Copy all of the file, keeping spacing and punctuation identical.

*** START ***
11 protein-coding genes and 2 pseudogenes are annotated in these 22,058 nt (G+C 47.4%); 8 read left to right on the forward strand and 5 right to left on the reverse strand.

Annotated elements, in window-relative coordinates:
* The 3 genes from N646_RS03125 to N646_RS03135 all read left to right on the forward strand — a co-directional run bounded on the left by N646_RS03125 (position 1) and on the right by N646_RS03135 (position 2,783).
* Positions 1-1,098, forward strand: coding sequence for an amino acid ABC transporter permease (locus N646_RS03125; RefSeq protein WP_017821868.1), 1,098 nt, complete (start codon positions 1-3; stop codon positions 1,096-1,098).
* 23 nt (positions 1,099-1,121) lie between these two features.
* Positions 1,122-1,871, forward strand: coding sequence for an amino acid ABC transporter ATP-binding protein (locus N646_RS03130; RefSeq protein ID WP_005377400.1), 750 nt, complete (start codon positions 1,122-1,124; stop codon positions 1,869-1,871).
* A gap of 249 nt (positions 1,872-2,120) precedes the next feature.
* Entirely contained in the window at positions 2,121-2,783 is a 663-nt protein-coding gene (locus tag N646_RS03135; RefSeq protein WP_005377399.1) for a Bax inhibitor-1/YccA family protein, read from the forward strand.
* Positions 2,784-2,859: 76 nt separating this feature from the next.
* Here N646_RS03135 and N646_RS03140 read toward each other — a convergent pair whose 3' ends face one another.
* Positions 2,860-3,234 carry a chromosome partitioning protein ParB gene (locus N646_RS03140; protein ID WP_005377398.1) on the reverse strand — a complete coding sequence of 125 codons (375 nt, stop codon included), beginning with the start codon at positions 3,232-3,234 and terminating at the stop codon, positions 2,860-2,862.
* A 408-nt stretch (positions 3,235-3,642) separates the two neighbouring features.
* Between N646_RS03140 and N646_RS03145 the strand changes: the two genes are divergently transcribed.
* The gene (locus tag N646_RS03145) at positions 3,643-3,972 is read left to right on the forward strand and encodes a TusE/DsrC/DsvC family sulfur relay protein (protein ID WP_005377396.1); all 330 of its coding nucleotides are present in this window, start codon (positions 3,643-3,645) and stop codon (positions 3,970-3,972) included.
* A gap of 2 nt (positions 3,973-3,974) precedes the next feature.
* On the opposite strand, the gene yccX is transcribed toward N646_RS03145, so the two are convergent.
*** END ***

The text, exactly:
11 protein-coding genes and 2 pseudogenes are annotated in these 22,058 nt (G+C 47.4%); 8 read left to right on the forward strand and 5 right to left on the reverse strand.

Annotated elements, in window-relative coordinates:
* The 3 genes from N646_RS03125 to N646_RS03135 all read left to right on the forward strand — a co-directional run bounded on the left by N646_RS03125 (position 1) and on the right by N646_RS03135 (position 2,783).
* Positions 1-1,098, forward strand: coding sequence for an amino acid ABC transporter permease (locus N646_RS03125; RefSeq protein WP_017821868.1), 1,098 nt, complete (start codon positions 1-3; stop codon positions 1,096-1,098).
* 23 nt (positions 1,099-1,121) lie between these two features.
* Positions 1,122-1,871, forward strand: coding sequence for an amino acid ABC transporter ATP-binding protein (locus N646_RS03130; RefSeq protein ID WP_005377400.1), 750 nt, complete (start codon positions 1,122-1,124; stop codon positions 1,869-1,871).
* A gap of 249 nt (positions 1,872-2,120) precedes the next feature.
* Entirely contained in the window at positions 2,121-2,783 is a 663-nt protein-coding gene (locus tag N646_RS03135; RefSeq protein WP_005377399.1) for a Bax inhibitor-1/YccA family protein, read from the forward strand.
* Positions 2,784-2,859: 76 nt separating this feature from the next.
* Here N646_RS03135 and N646_RS03140 read toward each other — a convergent pair whose 3' ends face one another.
* Positions 2,860-3,234 carry a chromosome partitioning protein ParB gene (locus N646_RS03140; protein ID WP_005377398.1) on the reverse strand — a complete coding sequence of 125 codons (375 nt, stop codon included), beginning with the start codon at positions 3,232-3,234 and terminating at the stop codon, positions 2,860-2,862.
* A 408-nt stretch (positions 3,235-3,642) separates the two neighbouring features.
* Between N646_RS03140 and N646_RS03145 the strand changes: the two genes are divergently transcribed.
* The gene (locus tag N646_RS03145) at positions 3,643-3,972 is read left to right on the forward strand and encodes a TusE/DsrC/DsvC family sulfur relay protein (protein ID WP_005377396.1); all 330 of its coding nucleotides are present in this window, start codon (positions 3,643-3,645) and stop codon (positions 3,970-3,972) included.
* A gap of 2 nt (positions 3,973-3,974) precedes the next feature.
* On the opposite strand, the gene yccX is transcribed toward N646_RS03145, so the two are convergent.